Advent Candle

Advent Candle

A number of different Advent customs require the lighting of candles. Some writers believe that the use of candles during Advent may have been adopted from the fires and lights that illuminated preChristian midwinter festivals. Before the widespread use of electric lighting, the twinkling candles not only served to dispel the gloom of the long winter nights, but also represented the hope of light and life to come. In Christian terms, the flame of the Advent candle represents the coming of Jesus, "the light of the world" (John 8:12).

Placing a lighted candle in the windowsill is perhaps the simplest Advent candle custom. In Europe during centuries past, a flickering candle in the window symbolized the offer of hospitality to nighttime wayfarers. Some believed the glowing light might even attract the Christ child. The Irish brought with them the tradition of placing a lighted candle in the windowsill at Christmas time when they emigrated to the United States (see also Ireland, Christmas in). In the late nineteenth century groups of carolers popularized the custom in Boston. From there the practice spread to other American cities. The citizens of Bethlehem, Pennsylvania, keep candles in their windows at Christmas time, though they trace their tradition back to the town's Moravian founders (for more on Moravian Christmas customs,see Christingle; Lovefeast; Watch Night). Christmas time candles also twinkle in the windows of historic Williamsburg,Virginia. The custom there developed as a means of decorating historic district homes in a manner consistent with the town's colonial architecture and décor.

In the American Southwest people decorate the exteriors of their homes with luminarias, candles placed in brown paper bags filled with sand. This custom originated in Mexico.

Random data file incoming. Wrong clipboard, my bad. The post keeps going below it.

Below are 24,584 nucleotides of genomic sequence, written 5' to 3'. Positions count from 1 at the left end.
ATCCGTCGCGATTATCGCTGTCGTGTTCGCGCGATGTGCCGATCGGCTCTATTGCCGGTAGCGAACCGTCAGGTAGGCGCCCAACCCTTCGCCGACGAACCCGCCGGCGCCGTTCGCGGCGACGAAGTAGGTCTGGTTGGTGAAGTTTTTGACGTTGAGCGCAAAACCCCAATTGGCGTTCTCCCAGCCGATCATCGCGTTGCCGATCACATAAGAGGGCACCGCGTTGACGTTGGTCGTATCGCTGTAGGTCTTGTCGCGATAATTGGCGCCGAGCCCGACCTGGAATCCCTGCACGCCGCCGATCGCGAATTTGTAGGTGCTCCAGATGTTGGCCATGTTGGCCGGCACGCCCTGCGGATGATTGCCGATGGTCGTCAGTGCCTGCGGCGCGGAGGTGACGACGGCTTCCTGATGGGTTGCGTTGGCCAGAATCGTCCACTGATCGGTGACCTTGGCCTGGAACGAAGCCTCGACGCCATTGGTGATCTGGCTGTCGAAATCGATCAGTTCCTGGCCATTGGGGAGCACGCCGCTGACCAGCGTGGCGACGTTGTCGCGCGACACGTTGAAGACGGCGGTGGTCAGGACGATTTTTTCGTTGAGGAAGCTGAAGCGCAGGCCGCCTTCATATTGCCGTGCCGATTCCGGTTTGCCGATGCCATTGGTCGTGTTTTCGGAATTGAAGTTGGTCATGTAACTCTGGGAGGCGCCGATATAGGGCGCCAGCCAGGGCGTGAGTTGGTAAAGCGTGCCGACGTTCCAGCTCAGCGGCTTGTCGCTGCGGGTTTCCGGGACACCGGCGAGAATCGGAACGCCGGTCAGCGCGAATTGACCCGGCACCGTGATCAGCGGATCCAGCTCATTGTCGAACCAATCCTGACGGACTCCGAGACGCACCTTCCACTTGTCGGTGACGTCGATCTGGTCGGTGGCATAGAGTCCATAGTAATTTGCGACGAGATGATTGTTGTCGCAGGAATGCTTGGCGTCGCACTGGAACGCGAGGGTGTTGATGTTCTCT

Many churches hold special candle-lighting services sometime during Advent. Often, each person attending is given a candle (see also Christingle). The lighting of these candles then becomes part of the service.

Advent wreaths may be found in both home and church Advent observances. These wreaths contain four candles, one for each of the four Sundays of Advent. One is lit on the first Sunday of Advent. One more candle is lit on each of the following Sundays until on the fourth Sunday of Advent all four candles burn in unison. These four Advent candles may also be used without a wreath. (See also Christmas Candles.)

Further Reading

Augustine, Peg, comp. Come to Christmas. Nashville, Tenn.: Abingdon Press, 1993. Thompson, Sue Ellen, ed. Holiday Symbols. Detroit, Mich.: Omnigraphics, 1998. Weiser, Francis X. Handbook of Christian Feasts and Customs. New York: Harcourt, Brace and World, 1952.
Encyclopedia of Christmas and New Year's Celebrations, 2nd ed. © Omnigraphics, Inc. 2003
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service will feature the Lighting of the Advent Candle. Fellowship will follow the service.
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29 as they lit the first Advent candle on the Christmas tree in Town Hall Square.
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The true Christmas started last Sunday when we watched the first Advent candle lit at Mass and sang the 12th century hymn O Come, Emmanuel, and Ransom Captive Israel.